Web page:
UW Launches Automatic Admissions Transfer Policy for Wyoming Community College Graduates
The University of Wyoming has established a policy that will allow students at Wyoming community colleges who earn associate of arts or associate of science degrees to be automatically admitted to the university.
State higher educational leaders announced today (Wednesday) that beginning this fall, qualified students will need only to complete an admissions form and provide other necessary information to transfer from Wyoming community colleges to UW. There will be no application fee to complete the process and, through its recently created Wyoming Transfer Advance Program, UW will offer counseling on academic requirements and financial aid, as well as other transition support.
“This policy is a significant step forward in our mutual goal to expand higher education opportunities for students in Wyoming,” says UW President Tom Buchanan. “Automatic admission to UW, combined with the Hathaway Scholarship program, other scholarships and low tuition, provide Wyoming high school graduates with some of the nation’s best access to quality higher education.”
"The community colleges and UW are united in our desire to increase the rate of college completion in the state," says Casper College President Walter Nolte. "This new policy provides a powerful incentive to our students to complete their A.S. or A.A. degree, and helps clarify the path to a bachelor's degree and beyond."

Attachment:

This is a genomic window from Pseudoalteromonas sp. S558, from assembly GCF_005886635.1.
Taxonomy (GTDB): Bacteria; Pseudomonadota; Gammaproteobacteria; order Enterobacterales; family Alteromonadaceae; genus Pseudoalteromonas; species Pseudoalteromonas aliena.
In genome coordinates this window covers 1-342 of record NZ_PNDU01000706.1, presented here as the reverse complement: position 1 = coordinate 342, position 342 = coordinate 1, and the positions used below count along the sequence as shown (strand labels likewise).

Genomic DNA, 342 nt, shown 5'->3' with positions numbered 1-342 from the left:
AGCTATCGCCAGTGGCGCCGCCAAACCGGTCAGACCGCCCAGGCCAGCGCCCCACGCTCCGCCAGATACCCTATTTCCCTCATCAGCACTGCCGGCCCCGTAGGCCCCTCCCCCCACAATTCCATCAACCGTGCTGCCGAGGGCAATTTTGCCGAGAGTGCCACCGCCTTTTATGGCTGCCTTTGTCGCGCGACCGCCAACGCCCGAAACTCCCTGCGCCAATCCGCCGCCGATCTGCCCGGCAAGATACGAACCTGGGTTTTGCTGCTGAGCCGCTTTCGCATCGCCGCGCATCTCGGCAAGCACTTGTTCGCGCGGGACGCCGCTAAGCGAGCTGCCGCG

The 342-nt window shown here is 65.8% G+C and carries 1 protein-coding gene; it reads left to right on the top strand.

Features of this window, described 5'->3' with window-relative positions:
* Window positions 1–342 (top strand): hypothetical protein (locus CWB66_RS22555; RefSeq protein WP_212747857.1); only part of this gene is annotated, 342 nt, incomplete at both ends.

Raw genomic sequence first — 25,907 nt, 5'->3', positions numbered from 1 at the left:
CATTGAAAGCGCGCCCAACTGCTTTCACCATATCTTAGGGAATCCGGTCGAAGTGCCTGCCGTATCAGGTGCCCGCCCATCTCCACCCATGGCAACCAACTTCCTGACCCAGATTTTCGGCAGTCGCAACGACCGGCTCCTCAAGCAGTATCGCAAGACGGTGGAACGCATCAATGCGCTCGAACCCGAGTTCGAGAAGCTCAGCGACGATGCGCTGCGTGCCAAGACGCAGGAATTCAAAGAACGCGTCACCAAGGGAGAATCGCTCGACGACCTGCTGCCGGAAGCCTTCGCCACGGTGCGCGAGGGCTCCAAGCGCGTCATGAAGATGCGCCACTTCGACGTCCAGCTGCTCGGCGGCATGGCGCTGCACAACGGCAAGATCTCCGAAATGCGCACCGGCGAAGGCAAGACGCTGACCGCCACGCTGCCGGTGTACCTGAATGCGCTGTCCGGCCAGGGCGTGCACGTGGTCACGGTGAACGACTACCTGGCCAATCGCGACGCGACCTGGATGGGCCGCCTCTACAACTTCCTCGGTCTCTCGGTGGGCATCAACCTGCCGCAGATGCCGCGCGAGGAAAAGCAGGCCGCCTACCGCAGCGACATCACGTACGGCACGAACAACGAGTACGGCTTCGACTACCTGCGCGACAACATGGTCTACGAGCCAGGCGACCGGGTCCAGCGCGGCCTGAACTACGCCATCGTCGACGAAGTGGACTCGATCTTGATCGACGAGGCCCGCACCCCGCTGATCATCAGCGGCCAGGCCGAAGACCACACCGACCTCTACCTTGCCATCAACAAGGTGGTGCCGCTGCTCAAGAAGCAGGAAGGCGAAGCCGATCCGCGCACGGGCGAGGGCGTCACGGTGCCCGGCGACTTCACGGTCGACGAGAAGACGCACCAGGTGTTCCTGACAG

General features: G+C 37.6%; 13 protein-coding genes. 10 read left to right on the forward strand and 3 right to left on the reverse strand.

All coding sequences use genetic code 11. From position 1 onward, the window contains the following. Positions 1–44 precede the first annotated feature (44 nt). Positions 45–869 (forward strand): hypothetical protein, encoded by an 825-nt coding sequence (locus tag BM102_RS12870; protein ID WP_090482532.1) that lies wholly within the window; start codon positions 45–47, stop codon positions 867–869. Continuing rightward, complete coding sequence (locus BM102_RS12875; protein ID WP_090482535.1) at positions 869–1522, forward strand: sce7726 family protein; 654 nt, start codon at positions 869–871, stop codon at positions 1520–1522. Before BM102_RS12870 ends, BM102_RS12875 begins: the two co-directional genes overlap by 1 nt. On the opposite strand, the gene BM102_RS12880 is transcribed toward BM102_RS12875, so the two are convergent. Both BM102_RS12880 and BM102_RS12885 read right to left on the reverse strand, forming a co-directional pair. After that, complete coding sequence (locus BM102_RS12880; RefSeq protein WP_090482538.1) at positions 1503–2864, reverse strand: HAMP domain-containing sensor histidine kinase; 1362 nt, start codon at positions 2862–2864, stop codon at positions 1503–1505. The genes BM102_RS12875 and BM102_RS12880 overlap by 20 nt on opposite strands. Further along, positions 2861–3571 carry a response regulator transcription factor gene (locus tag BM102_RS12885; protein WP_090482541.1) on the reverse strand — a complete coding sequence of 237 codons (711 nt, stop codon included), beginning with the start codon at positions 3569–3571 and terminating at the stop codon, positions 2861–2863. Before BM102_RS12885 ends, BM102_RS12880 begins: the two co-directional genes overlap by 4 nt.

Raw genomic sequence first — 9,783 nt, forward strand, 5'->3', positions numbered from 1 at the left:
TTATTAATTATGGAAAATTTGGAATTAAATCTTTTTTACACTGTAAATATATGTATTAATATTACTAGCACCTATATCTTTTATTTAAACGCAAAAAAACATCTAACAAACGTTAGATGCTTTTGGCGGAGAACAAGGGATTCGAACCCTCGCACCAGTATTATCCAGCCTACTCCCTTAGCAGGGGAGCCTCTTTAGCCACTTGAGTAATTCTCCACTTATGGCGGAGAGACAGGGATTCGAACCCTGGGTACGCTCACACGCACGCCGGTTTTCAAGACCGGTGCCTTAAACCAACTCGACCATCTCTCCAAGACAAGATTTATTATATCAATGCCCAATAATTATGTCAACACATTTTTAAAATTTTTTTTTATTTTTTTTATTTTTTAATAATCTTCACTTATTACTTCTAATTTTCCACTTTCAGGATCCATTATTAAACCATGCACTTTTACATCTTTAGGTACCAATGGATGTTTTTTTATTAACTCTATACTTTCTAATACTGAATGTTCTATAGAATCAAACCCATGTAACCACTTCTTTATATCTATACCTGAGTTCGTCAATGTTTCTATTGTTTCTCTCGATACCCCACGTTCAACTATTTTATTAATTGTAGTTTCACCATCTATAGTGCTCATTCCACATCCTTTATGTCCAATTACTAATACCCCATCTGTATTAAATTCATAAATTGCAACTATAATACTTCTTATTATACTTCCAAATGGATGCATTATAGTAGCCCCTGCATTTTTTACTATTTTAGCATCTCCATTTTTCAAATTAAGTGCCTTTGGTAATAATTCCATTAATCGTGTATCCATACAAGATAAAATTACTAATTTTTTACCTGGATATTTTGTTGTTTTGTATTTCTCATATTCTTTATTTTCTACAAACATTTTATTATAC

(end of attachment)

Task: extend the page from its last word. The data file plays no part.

Buchanan says that Wyoming community college transfer students who have earned associate’s degrees tend to do very well academically at UW, while those who transition before earning their degrees do not perform as well.
“A policy of automatic admission encourages students to remain at their local community college until they complete an associate’s degree,” says Eastern Wyoming College President Tom Armstrong. “EWC graduates perform more successfully at the University of Wyoming than those who transfer with fewer credits.”
Larry Atwell, Wyoming Community College Commission chairman, says that the policy is significant to both students and their schools.
"UW has had transfer agreements with individual Wyoming community colleges for many years, and many community college graduates go on to attend UW,” he says. “The community colleges are working on additional programs to encourage completion at all levels. This agreement will be a meaningful incentive to make that happen. It is heartening to see the cooperation to reach a milestone that will benefit our students, the community colleges and UW."
The community colleges and UW have an articulation agreement in place in which any student who has obtained an associate’s degree from a Wyoming community college will have satisfied most of the university’s general education requirements.
Buchanan says that automatic admission is the latest step in an increasingly cooperative relationship between UW and the state’s community colleges. He cites joint planning with community colleges for additional UW course offerings in Casper (with the Casper Area Economic Development Alliance), the Northern Wyoming Community College District and Western Wyoming Community College.
Additionally, UW has contributed to building projects on community college campuses, including the UW/Casper College Center student union now being constructed; the Intertribal Center at Central Wyoming College; an agricultural facility at Sheridan College; and planning now under way for a Laramie County Community College facility on the UW campus.